Coke-based steelmaking here to stay, say Polish producers

European steel industry decarbonisation is inevitable, but the prohibitive cost of hydrogen steelmaking technology and energy means Poland will remain reliant on blast furnace steelmaking for years to come. This was the conclusion of the steel industry panel at last week’s European Economic Congress (EEC) in Katowice.

Tomasz Slezak, ArcerlorMittal Poland head of corporate governance & government affairs, head of energy & environment office, said the implementation of EU climate policy is happening too fast and not motivating non-EU mills to reduce carbon emissions.

Marek Frydrych, chief executive of Huta Czestochowa (HCz) lessee Sunningwell, however, said the EU carbon border tax must be implemented immediately. “We were offered slab earlier this year at the same price as an eastern mill was selling plate in Europe,” he observed at the event monitored by Kallanish. “If Huta Czestochowa didn’t exist today we would be flooded by Ukrainian and Russian imports.”

Carbon-free steelmaking technology is within reach, but this does not mean it will be implemented quickly, Slezak pointed out. “Maybe in the next two decades the technology will mature to the point it can be used by the EU steel industry, but this requires huge energy sources which don’t exist in the EU,” he commented. The estimated cost for producers is exponential. “Business will not be able to afford this without state support,” he added.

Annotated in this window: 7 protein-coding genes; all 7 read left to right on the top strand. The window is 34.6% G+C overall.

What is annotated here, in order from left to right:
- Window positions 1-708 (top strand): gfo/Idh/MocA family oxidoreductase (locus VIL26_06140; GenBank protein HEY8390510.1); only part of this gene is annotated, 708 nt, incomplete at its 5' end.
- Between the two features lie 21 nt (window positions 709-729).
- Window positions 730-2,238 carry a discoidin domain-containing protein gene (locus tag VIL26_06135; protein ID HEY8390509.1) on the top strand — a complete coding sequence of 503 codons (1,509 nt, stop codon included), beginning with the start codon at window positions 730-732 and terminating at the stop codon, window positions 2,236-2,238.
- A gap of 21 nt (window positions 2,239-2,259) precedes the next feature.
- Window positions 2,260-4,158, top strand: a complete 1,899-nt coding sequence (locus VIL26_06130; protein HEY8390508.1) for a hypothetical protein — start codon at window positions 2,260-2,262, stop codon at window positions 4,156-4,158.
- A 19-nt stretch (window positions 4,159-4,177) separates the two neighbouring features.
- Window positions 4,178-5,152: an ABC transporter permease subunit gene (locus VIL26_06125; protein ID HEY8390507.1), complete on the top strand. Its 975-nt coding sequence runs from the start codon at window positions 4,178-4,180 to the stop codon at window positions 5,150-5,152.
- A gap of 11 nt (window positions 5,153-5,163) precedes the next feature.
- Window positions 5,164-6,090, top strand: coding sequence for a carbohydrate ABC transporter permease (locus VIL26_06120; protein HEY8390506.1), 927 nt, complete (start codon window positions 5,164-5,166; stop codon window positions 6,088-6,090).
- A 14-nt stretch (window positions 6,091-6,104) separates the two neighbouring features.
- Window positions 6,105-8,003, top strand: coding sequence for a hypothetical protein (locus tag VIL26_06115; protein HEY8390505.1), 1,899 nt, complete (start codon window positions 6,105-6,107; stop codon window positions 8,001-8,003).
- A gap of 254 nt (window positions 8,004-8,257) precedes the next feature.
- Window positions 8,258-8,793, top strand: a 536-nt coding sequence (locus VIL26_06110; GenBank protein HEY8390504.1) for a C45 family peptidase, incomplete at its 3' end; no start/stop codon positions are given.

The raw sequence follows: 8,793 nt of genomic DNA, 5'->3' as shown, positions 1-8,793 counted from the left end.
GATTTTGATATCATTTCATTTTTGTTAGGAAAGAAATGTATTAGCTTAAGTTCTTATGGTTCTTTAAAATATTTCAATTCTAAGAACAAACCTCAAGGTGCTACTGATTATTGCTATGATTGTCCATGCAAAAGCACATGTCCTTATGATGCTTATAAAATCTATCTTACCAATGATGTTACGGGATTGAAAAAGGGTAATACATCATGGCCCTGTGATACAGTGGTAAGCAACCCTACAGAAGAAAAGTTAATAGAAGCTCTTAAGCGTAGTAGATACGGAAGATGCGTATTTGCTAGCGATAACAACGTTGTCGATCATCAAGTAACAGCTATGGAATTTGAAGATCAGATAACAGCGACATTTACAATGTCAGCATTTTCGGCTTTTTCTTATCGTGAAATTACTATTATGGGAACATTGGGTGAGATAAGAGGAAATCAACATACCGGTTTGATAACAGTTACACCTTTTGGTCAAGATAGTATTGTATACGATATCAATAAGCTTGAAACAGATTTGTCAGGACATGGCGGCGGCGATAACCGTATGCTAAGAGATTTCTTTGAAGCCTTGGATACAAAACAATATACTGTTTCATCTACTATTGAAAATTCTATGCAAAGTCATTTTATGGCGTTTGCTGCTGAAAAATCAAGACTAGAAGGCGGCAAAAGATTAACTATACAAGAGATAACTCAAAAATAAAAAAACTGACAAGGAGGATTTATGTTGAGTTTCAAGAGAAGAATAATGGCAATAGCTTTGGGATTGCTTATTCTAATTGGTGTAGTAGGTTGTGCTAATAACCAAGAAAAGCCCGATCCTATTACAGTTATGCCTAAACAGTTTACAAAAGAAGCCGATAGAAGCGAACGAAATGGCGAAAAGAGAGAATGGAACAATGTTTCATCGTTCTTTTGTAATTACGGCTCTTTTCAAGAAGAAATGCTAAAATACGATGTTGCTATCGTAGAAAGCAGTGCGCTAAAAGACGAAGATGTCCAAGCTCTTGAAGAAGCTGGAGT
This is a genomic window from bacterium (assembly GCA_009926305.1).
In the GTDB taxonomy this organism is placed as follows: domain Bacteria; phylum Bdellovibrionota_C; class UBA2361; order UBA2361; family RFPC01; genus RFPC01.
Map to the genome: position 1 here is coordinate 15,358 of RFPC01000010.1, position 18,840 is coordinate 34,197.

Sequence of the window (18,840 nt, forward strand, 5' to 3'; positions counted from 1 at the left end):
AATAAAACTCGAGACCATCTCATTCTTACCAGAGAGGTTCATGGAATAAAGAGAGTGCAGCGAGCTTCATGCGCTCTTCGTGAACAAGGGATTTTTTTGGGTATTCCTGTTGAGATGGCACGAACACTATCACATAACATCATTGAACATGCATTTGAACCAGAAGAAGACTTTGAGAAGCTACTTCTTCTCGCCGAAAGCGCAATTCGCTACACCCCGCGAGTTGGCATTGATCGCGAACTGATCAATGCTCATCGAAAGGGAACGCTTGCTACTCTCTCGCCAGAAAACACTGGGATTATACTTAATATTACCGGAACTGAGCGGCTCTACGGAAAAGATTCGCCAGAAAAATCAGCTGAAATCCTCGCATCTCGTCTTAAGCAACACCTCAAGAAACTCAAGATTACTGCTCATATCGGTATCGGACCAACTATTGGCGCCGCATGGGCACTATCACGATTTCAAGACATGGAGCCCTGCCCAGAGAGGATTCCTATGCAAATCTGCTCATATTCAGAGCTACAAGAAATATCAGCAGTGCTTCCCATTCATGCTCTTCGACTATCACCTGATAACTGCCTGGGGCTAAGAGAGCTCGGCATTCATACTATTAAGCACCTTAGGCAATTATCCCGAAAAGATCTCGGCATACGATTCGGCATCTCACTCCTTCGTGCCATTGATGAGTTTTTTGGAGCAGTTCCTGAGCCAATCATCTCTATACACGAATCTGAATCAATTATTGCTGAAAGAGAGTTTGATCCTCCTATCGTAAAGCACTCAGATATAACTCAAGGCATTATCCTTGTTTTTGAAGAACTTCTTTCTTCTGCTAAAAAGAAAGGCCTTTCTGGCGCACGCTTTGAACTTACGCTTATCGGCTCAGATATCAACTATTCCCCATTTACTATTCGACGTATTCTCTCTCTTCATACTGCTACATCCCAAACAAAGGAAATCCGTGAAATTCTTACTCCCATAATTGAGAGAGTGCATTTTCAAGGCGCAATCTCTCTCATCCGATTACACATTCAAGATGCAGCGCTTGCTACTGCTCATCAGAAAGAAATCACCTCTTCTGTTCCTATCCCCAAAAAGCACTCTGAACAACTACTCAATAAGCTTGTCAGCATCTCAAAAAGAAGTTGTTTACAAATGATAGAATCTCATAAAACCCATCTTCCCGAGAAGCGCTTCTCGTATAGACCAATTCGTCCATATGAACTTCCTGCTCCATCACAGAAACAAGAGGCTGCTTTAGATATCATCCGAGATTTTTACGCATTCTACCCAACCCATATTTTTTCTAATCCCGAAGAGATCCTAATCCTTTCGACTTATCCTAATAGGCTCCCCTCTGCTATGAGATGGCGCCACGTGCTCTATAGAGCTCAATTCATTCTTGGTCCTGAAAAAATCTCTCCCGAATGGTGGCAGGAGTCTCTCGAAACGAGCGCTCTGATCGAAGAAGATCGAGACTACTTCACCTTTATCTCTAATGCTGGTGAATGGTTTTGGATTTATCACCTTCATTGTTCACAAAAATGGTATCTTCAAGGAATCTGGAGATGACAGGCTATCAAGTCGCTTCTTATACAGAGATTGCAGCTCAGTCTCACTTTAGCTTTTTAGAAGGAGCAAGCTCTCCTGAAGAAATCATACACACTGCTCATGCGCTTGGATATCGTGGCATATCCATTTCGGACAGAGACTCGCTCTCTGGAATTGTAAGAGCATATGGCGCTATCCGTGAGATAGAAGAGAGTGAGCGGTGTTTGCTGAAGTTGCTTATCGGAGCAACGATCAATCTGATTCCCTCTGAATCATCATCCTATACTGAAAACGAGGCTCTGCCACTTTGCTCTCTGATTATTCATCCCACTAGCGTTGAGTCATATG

Ceo of Polish merchant coke producer Koksownia Czestochowa Nowa, Marek Serafin, meanwhile, said hydrogen technology will develop in the long term, but in the shorter term “…we have to learn to live with the existing technologies.” For electric arc furnace steelmaking to expand, you need a supply of electricity which is prohibitively expensive in Poland, he said, adding he does not see an immediate alternative to blast furnace steelmaking using coke.

Polish Steel Association (HIPH) head Stefan Dzienniak agreed, adding that although EAF steelmaking is on the rise, it is dependent on scrap which is in limited supply. He also said direct reduced iron technology is unlikely to take off in Europe, despite it being more environmentally friendly than coke-based steelmaking, because it is prohibitively expensive.

Frydrych pointed out that although HCz is an electric arc furnace mill using mainly scrap, 30% of its feedstock mix is still accounted for by iron ore products, making blast furnaces essential. He expressed concerns over potential energy shortages in Poland in the coming years and said HCz is therefore looking into establishing an incineration plant to generate electricity.

HCz’s ceo also said the shortage of young skilled workers is a serious issue in Poland’s steel industry. “If we’d want to commission a second line, I don’t know where we would get 200 extra workers from,” he lamented.